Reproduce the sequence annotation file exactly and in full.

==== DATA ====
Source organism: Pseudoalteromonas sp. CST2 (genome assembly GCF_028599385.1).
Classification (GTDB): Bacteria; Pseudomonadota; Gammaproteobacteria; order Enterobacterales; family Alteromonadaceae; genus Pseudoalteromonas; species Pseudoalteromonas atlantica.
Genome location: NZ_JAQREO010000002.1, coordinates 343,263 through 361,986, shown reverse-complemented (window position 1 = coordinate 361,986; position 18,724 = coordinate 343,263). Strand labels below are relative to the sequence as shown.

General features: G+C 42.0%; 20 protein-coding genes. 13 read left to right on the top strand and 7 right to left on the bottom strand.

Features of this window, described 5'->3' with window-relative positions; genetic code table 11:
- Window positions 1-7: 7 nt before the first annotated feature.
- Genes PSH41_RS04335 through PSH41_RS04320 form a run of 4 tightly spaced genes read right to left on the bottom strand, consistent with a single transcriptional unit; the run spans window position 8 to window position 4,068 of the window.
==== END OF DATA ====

Source organism: Pseudoalteromonas sp. CST2 (genome assembly GCF_028599385.1).
Classification (GTDB): Bacteria; Pseudomonadota; Gammaproteobacteria; order Enterobacterales; family Alteromonadaceae; genus Pseudoalteromonas; species Pseudoalteromonas atlantica.
Genome location: NZ_JAQREO010000002.1, coordinates 343,263 through 361,986, shown reverse-complemented (window position 1 = coordinate 361,986; position 18,724 = coordinate 343,263). Strand labels below are relative to the sequence as shown.

General features: G+C 42.0%; 20 protein-coding genes. 13 read left to right on the top strand and 7 right to left on the bottom strand.

Features of this window, described 5'->3' with window-relative positions; genetic code table 11:
- Window positions 1-7: 7 nt before the first annotated feature.
- Genes PSH41_RS04335 through PSH41_RS04320 form a run of 4 tightly spaced genes read right to left on the bottom strand, consistent with a single transcriptional unit; the run spans window position 8 to window position 4,068 of the window.